‘The Border Is Everywhere’: Luis Urrea on “The House of Broken Angels”

Do you have your free ticket to Seattle Reads yet? On Oct. 19-20, renowned Mexican-American author Luis Alberto Urrea will visit Seattle to share his bestselling novel “The House of Broken Angels.”

Urrea, who has been described as a “master storyteller with a rock and roll heart,” will appear at El Centro de la Raza’s Centilia Cultural Center at an event in Spanish (Oct. 19, 7 to 8 p.m.); the Library’s Lake City Branch (Oct. 20, 1 to 2 p.m.); and the Central Library’s Level 1 Microsoft Auditorium (Oct. 20, 7 to 8:30 p.m.). These will be the first in-person events for Seattle Reads, the Library’s citywide book group, in three years. Find all details and registration  links at www.spl.org/SeattleReads.

Urrea was kind enough to preview his talk in this Q&A. (Many thanks to Collection Services manager Elena Gutierrez and The Seattle Public Library Foundation board president Justo González for their help in developing these questions.)

The House of Broken Angels“The House of Broken Angels” is about the De La Cruz family and its dying patriarch Big Angel, who buries his mother and celebrates his last birthday in an epic family gathering.  Although published before COVID, it deals with COVID-era themes such as loss, grief and regret, with plenty of humanity and humor. Have readers made this connection? 

Absolutely. In fact, I would say this is the predominant theme when people contact me. They want to laugh or cry about family, especially those who are gone. I think COVID sharpened those emotions for a lot of readers.

What has surprised or intrigued you about readers’ responses to “The House of Broken Angels”? Have they changed since the book was published in 2018?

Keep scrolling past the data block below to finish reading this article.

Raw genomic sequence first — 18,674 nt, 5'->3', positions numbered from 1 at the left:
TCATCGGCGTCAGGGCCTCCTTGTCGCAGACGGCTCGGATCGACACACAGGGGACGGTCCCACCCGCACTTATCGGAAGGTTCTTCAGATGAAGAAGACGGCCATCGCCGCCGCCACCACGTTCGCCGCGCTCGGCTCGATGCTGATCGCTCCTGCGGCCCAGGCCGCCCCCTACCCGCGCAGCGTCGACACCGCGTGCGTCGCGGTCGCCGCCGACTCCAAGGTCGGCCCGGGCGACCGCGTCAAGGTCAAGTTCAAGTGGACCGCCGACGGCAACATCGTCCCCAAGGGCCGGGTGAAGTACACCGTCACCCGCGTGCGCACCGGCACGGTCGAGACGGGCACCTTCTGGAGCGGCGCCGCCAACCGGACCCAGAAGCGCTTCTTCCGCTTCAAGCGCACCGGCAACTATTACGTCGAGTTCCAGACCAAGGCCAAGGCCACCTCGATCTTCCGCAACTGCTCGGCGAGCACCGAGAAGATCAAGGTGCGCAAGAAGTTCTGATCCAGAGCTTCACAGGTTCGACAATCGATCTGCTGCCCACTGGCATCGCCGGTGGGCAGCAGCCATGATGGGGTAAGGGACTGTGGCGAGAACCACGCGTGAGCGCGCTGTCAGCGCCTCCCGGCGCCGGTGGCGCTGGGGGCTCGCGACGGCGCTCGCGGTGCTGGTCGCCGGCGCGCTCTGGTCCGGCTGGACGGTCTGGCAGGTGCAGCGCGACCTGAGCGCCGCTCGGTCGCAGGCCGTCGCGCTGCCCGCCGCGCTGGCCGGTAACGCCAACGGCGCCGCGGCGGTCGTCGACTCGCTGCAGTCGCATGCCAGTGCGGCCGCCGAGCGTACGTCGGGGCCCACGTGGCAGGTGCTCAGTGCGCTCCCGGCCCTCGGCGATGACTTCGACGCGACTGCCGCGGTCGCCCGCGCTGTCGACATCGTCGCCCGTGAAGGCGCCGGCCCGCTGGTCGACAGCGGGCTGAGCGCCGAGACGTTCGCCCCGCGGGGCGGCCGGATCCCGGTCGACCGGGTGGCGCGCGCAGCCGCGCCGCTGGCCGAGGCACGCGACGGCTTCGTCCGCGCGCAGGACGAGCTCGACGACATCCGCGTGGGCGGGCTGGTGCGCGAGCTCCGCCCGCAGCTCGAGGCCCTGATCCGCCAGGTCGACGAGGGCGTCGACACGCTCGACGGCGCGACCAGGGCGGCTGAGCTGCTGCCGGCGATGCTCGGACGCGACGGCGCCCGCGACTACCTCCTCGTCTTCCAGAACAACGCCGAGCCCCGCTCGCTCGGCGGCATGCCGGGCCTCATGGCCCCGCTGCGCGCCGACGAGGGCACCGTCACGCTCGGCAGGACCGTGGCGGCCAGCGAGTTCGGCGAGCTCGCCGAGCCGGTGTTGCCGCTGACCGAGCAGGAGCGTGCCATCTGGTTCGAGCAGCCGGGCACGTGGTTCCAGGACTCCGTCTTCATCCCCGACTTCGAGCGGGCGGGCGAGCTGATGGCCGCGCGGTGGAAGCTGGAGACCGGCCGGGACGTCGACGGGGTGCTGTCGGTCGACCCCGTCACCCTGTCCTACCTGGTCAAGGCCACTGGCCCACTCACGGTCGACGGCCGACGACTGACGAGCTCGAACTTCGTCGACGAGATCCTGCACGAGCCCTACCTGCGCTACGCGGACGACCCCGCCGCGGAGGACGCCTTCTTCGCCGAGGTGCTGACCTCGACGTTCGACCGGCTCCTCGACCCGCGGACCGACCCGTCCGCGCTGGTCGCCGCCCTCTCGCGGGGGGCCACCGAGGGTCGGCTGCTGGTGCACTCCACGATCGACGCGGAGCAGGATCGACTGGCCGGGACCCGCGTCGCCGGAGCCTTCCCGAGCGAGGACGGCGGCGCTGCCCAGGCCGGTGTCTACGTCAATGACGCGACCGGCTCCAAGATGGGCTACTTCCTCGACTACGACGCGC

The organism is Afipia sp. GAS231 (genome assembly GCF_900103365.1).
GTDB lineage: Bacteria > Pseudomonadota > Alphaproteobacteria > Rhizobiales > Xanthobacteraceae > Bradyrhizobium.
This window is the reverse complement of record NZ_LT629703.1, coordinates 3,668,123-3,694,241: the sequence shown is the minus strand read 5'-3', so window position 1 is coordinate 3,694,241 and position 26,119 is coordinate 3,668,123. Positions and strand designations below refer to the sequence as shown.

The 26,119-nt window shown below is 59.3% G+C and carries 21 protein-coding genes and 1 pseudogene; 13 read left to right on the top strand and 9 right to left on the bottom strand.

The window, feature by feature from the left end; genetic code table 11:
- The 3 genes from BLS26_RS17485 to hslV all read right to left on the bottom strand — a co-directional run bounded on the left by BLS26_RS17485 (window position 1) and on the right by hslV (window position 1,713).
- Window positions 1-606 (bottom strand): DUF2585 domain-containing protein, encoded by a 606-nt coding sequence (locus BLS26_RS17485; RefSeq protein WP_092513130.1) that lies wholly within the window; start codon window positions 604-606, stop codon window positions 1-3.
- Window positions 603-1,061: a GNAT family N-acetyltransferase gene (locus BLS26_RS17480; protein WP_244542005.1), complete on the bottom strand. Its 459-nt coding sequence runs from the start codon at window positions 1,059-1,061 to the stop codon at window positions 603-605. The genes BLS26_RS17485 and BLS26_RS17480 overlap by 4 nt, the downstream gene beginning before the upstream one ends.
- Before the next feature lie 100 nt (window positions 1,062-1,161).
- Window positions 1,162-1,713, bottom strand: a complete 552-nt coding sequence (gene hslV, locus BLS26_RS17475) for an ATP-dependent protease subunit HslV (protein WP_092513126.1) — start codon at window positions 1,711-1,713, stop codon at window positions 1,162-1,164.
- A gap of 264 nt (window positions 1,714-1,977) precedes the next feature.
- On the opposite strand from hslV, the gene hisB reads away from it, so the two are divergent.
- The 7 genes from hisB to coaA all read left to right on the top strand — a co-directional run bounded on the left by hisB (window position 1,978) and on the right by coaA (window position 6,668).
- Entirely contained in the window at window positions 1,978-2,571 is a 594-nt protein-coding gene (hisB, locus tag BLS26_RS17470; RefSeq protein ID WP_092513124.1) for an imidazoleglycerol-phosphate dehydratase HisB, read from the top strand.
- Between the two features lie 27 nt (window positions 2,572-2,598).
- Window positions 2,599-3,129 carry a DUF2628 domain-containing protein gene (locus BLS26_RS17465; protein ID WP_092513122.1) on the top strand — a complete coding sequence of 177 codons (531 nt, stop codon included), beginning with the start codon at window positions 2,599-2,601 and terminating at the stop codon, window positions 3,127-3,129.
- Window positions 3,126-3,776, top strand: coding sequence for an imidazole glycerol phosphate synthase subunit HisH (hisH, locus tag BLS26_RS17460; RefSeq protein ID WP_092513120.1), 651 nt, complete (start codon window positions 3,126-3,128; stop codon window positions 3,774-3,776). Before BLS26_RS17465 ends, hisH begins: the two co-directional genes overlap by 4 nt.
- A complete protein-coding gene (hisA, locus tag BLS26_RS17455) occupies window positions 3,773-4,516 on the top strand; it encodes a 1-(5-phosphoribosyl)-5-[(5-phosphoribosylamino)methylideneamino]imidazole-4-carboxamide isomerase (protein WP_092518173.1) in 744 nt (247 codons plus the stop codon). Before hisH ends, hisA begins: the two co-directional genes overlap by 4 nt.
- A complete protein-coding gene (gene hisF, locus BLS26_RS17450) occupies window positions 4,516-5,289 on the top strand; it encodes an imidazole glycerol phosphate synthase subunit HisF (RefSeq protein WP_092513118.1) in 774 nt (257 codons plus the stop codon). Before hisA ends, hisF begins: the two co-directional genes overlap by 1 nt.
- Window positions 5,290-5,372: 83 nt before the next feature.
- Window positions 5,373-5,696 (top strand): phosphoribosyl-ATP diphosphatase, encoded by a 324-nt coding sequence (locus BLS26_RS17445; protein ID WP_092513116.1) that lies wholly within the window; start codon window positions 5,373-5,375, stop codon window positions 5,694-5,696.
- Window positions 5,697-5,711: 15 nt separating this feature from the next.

Actually, yes the responses have changed since the book was published. I remember a public appearance that startled me when people complained about the Mexicanness of the story. My favorite quote: “The Mexicans in your book speak too much Spanish.” Now it strikes me as hilarious — that short-sightedness — because, of course, this book isn’t about “Mexicans” but about human beings who happen to be Mexican. Like all immigrants to this country, they are actually Americans with a certain music of their own. The older the book has gotten, and the younger the readers have gotten, the more the message of shared humanity has found traction.

The House of the Broken Angels outside the Lake City Branch
It’s all over the city. “The House of Broken Angels” outside the Lake City Branch, where Urrea will speak on Thursday, Oct. 20.

You’ve said that “The House of Broken Angels” was inspired by events in your own life. Did writing it help you process grief? What epiphanies did you have as a result of writing this novel?  

In spite of the novel’s wild comedy, it plunged me into a cleansing grief. It taught me how to mourn my brother, rather than simply feel numb and displaced by yet another Urrea death. The epiphany for me was about the true nature of love and the true nature of family. Readers have told me over and over that this was an Irish novel, a Scottish novel, an Italian novel, an African-American novel, an Asian novel and so on. I did not know that the specificity of my own need to tell about my own culture would find grace notes in every culture.

“The House of Broken Angels” was published during a time of particularly intense division for our country. How do we create space for empathy and love to crowd out fear and division?   

You, in your love, must be stronger, braver and fiercer that the puny idiots who live by hatred and division. Do not cower, step forward. There was an old quote of mine that someone made into a beautiful meme (without any input from me): “Saying I love you to each other is the entire point. Fill your pen with love or don’t bother picking it up.”  You can create a space for paranoia and hatred. Or you can create a space for your hope and your belief and do it by art. You already know what that space looks like: It is an aspen grove, it is an Alaskan mountain range, and every path is lit with signal fires.

You’ve often written about the border and its effect on people’s journeys. You’ve also referred to the border as a metaphor, a kind of liminal space. How does the border as a liminal space interact with your writing?